Why are women at a higher risk of leukemia after breast cancer treatment?

leukemia after breast cancer treatmentResearchers have been trying to determine ways to prevent the complications in the breast cancer survivors to reduce the occurrence of a relapse. The breast cancer treatments that include radiation therapy and chemotherapy target the malignant cells in the breast tissues and destroy them.

However, these treatments also affect the healthy cells, which results in an increase in the risk of leukemia in the future, the researchers said. They are conducting studies to determine the factors that may cause an increased risk of leukemia after breast cancer treatment.

The possible factors that are believed to contribute to the risk of secondary malignancy are the family history of cancer and an inherited gene mutation.

The research involved a follow-up of 88 breast cancer survivors who were treated for breast cancer and developed leukemia at a later stage. It was found that the women had a family history of cancer, which suggested a genetic susceptibility to develop cancer like leukemia.

About 20 percent of the women in this study group had an inherited gene mutation, which can increase the risk of breast cancer.

“This is expected to enable the scientists in determining how these genes affect or modify the breast cancer treatment-related leukemia risk. It will also help to understand whether any specific treatment causes a higher risk based on the inherited genetic make-up of a woman,” said Dr. Jane Churpek, the study leader from the University of Chicago.

This will help the oncologists to have a patient-specific conversation about the potential risks of radiation and chemotherapy treatments for breast cancer.

It may be difficult to determine the exact role of breast cancer treatment in the development of leukemia. Hence, it is important that the breast cancer patients are uniquely positioned so that the true frequency and the causative factors of subsequent leukemia can be ascertained.

American Society of Clinical Oncology and the American Cancer Society have issued guidelines for improving the survival rates of breast cancer patients. The breast cancer survivors are advised to undergo routine physical exams and mammograms to check for any new tumor.  They do not need additional lab tests or imaging unless there are significant symptoms suggesting that a malignancy may have returned.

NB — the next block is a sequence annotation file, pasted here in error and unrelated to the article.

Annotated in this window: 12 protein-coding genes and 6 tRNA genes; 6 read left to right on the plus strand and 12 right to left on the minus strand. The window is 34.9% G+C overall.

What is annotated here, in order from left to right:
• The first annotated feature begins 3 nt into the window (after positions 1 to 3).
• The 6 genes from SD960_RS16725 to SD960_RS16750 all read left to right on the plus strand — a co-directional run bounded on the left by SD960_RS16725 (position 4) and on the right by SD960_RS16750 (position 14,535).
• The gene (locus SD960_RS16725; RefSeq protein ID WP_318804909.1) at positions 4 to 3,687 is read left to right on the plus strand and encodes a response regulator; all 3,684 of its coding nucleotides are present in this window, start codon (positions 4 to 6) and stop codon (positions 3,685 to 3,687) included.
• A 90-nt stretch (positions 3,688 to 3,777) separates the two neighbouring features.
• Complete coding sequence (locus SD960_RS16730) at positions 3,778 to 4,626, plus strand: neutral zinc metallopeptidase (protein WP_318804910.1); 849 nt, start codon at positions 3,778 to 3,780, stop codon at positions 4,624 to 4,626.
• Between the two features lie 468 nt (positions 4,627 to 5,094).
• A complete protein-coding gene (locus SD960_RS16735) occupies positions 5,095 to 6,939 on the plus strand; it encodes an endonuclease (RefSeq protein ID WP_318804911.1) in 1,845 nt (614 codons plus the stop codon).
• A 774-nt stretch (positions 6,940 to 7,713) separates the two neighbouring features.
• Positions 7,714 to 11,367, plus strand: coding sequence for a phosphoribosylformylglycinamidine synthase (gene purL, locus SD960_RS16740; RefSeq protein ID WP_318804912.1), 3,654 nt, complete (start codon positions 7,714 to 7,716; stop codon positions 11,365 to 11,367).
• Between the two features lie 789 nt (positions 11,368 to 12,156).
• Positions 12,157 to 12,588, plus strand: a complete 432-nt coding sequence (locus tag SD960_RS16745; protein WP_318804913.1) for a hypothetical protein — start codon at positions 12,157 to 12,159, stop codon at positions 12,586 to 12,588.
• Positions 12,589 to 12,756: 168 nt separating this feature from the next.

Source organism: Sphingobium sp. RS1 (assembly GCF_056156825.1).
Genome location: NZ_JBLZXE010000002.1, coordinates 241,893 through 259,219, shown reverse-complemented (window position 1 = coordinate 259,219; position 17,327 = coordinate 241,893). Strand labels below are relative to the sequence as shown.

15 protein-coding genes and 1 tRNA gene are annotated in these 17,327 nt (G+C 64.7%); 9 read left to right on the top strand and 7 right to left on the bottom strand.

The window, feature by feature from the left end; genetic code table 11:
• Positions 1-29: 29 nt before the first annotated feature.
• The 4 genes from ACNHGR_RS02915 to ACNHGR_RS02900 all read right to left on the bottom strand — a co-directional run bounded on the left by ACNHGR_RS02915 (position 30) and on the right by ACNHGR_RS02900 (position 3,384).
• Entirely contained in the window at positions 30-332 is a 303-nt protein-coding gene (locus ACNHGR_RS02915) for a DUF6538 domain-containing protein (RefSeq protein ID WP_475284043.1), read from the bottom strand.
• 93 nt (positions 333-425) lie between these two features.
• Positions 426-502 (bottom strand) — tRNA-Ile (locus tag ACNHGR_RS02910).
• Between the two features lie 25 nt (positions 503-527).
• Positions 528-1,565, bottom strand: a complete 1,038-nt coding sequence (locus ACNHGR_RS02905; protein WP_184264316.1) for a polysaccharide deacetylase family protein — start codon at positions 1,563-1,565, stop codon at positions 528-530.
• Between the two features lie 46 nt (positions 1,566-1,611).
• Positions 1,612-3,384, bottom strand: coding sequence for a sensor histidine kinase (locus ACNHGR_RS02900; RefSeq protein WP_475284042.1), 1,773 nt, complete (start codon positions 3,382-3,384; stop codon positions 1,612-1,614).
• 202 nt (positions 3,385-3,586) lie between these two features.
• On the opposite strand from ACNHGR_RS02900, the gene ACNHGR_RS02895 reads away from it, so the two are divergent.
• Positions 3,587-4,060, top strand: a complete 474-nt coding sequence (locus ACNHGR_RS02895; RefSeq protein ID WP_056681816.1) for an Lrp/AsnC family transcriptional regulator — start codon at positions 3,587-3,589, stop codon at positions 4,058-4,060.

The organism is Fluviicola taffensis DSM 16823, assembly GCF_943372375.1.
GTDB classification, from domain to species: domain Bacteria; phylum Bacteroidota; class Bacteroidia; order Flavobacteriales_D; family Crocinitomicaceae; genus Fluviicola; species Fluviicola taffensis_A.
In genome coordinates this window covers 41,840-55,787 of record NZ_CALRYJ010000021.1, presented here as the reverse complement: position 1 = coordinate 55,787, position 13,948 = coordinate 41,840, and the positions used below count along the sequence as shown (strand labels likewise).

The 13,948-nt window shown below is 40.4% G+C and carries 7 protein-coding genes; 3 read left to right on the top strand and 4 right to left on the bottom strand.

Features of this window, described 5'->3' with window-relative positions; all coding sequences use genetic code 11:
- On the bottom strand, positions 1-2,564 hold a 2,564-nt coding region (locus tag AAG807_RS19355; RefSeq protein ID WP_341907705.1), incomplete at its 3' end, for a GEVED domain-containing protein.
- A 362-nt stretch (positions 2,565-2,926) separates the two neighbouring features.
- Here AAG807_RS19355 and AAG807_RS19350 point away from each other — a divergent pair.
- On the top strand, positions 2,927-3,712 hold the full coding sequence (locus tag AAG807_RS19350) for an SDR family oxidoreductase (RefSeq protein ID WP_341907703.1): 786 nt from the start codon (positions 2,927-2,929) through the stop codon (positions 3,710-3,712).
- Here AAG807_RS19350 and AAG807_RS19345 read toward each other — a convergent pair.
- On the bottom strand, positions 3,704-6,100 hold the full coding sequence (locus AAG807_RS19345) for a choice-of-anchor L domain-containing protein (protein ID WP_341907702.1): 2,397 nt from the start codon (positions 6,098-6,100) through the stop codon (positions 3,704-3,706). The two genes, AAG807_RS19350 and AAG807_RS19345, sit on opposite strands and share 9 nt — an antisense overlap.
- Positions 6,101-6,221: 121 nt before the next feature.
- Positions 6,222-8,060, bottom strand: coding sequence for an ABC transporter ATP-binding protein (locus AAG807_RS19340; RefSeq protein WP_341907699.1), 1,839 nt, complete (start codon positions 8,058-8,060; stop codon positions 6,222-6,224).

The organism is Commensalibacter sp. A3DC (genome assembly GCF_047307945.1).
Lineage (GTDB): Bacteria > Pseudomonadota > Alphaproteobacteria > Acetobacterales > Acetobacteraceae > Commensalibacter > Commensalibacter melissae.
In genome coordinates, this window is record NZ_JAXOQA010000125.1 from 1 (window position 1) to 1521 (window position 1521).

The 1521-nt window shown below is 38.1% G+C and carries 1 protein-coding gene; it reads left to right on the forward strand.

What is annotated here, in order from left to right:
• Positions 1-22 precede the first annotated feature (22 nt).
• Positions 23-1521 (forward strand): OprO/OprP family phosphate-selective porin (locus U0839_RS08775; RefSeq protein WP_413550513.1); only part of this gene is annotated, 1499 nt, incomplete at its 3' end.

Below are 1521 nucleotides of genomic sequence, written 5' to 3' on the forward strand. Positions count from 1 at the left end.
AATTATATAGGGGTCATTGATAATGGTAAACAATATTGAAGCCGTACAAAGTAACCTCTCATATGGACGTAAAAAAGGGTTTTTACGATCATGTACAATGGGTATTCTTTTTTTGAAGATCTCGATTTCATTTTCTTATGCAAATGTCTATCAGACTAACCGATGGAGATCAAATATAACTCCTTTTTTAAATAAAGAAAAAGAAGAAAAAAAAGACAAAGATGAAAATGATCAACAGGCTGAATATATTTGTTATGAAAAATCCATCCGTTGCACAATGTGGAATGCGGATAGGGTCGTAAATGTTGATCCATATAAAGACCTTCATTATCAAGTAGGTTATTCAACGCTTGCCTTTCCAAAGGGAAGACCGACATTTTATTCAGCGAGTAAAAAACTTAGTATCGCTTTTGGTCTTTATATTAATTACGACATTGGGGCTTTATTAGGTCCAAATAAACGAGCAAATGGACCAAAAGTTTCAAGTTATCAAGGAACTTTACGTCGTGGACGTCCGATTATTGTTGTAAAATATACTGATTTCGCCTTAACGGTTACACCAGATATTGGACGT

The guidelines include recommendations in five key areas, which include:

  • Regular surveillance for the recurrence of malignancy by physical examination and the patient’s cancer history
  • Regular mammographic screening
  • Management and assessment of the psychosocial and long-term physical impact of breast cancer treatment
  • Care coordination and practical implications
  • Promotion of a healthy lifestyle

With regular follow-up and monitoring, the occurrence of complications following breast cancer treatment is expected to decline. This will increase the life expectancy of breast cancer survivors and also improve their quality of life.

1. Leukemia Risk After Breast Cancer Treatment
2. ASCO and ACS Issue Guideline on Breast Cancer Survivor Care
3. Organizations issue joint guidelines for breast cancer survivors

Featured Photo: HealthyWomen.org

Dr. Adem GunesDr. Adem Gunes has built the world’s largest database of scientifically tested natural substances with proven effects in cancer treatments. In 2009, he was appointed as the Chief Physician of ProLife Clinic in Innsbruck, Austria, and played a key role in the establishment of the research laboratory. He is also the co-founder of the first Austrian hyperthermia center. Now, Dr. Adem works closely with cancer patients from around the world (including Germany, Thailand, Dubai) to recommend them a complementary cancer clinic or to create a personalized care plan for patients to follow at home.


A Woman to Woman NEW YEAR Resolutions: Wants vs Needs